Uncorked: Exploring California’s lesser-known areas
by Pat Kettles
Special to The Star
Oct 03, 2012 | 2353 views |  0 comments | 8 8 recommendations | email to a friend | print
I most often write about California wines, or more specifically, those from Napa and Sonoma. That’s because I have more exposure to these two areas and more access to those directly involved in wine production. But I know there are outstanding wines made in lesser-known California growing regions.

One such region is Paso Robles (pa-soh roh-blays), located in the south central coastal region of California, approximately halfway between San Francisco and Los Angeles. The original name of the region was El Paso de Robles, “The Pass of the Oaks.”

The settlement was founded in 1828 by Franciscan friars who, as early as 1790, built missions and established mission outposts. They cultivated grapes for sacramental purposes. These mission ranchos originated in San Diego and spread northward, terminating near Sonoma.

Over the years, Paso Robles has been known as the Wild West of the California wine industry. Drury James, co-founder of the town of Paso Robles, was the uncle of the outlaw brothers Frank and Jesse James. In the 1860s, the James brothers made their way to Paso Robles and stayed at their uncle’s ranch.

Later, Jesse would return to bathe in the hot mineral springs of the area to recuperate from a gunshot wound.

European winemaking families did not immigrate to the area until the mid-1800s, and commercial winemaking did not take hold in the area until the late 1800s.

Paso Robles is the fifth largest American Viticultural Area in California. Today, approximately 200 wineries call Paso Robles home, including well-known labels such as Eberle, Eos, Robert Hall, Tablas Creek and Justin.

Justin Vineyards and Winery was established by Deborah and Justin Baldwin in 1981 on 160 acres with the goal of producing Bordeaux-style wines. The Baldwins were both former investment bankers who left careers to operate a family winery. The estate grew to include an inn and restaurant, and their wines garnered critical acclaim from top wine publications and critics.

In 2010, this family-owned winery sold for an undisclosed sum to Roll International Corporation, which, among other things, owns Fiji bottled water. Roll plans to expand the brand, but the Baldwin family will continue to live on the premises and be involved in the management of Justin for the immediate future.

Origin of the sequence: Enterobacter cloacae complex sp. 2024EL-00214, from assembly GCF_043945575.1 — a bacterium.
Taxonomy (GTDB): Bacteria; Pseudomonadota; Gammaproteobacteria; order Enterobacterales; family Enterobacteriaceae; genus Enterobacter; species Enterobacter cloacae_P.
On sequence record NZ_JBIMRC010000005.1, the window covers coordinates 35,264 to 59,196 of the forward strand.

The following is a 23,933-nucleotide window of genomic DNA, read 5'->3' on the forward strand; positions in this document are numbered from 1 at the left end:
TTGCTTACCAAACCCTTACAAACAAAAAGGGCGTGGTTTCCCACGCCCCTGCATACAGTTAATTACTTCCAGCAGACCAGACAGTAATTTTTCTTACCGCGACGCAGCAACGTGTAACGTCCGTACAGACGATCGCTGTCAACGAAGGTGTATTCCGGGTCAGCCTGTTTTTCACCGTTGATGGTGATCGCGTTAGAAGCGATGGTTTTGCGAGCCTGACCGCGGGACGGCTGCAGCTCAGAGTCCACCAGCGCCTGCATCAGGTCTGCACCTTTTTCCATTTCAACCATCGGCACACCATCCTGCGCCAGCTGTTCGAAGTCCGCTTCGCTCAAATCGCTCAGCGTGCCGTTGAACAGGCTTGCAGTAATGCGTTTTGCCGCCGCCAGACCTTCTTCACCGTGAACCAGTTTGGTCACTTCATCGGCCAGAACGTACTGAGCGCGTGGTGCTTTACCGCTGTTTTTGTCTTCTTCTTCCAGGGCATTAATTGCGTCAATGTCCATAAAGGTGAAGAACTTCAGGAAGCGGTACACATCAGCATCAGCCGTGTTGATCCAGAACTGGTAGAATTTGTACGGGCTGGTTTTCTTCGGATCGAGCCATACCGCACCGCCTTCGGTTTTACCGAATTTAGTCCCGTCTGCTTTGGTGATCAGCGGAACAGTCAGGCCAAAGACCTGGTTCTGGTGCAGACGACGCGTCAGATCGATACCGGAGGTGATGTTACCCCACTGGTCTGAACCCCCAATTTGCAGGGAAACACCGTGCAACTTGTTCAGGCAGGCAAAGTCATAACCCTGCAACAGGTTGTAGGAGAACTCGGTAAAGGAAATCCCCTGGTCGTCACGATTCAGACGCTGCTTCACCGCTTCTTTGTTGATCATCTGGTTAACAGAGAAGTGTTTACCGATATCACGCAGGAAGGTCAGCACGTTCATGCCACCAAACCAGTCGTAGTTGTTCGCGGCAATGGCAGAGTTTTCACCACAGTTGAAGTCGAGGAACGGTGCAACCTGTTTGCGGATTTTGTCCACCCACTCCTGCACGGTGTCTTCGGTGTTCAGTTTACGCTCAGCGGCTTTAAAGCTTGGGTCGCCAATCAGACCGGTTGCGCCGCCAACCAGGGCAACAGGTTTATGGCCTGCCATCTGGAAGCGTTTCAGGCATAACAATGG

Reactions to this sale have been mixed. Loyal members of the Justin Wine Club fear the change, while other area winery owners see the sum paid for Justin as validation of their land’s worth.

I have tasted a lot of Justin wines over the years because a generous friend is an avid collector. I recently tasted two Justin wines, a moderately priced release and an older vintage specialty label, Justification.

Try these Justin wines to experience Paso Robles:

Justin Cabernet Sauvignon 2010 Paso Robles. Balanced, fruit-forward wine. Ready to drink, but might improve with another year of aging. Bright berry fruit flavors, medium-body cabernet. Serve with roasted lamb or steak.

I did not find the 2010 vintage locally, but the 2009 vintage is available at Tyson Fine Wines and Things in Golden Springs for $24.50.

Justin Justification 2005 Paso Robles. Not available locally but found online for $41. More recent vintages are available from the winery. Drink now!

A substantial wine from 64 percent cabernet franc and 36 percent merlot. Concentrated, complex blend. Earthy, almost musty nose, but this does not transfer to the rich berry fruit flavors and smooth tannins.

Made to emulate a St. Emilion right bank Bordeaux wine. The prestigious Bordeaux region is divided by the Gironde River. The left bank is home to famous top growth chateaux where cabernet dominates. Right bank wines are generally lesser-known properties where merlot and cabernet franc dominate.
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Uncorked: Exploring California’s lesser-known areas by Pat Kettles
Special to The Star

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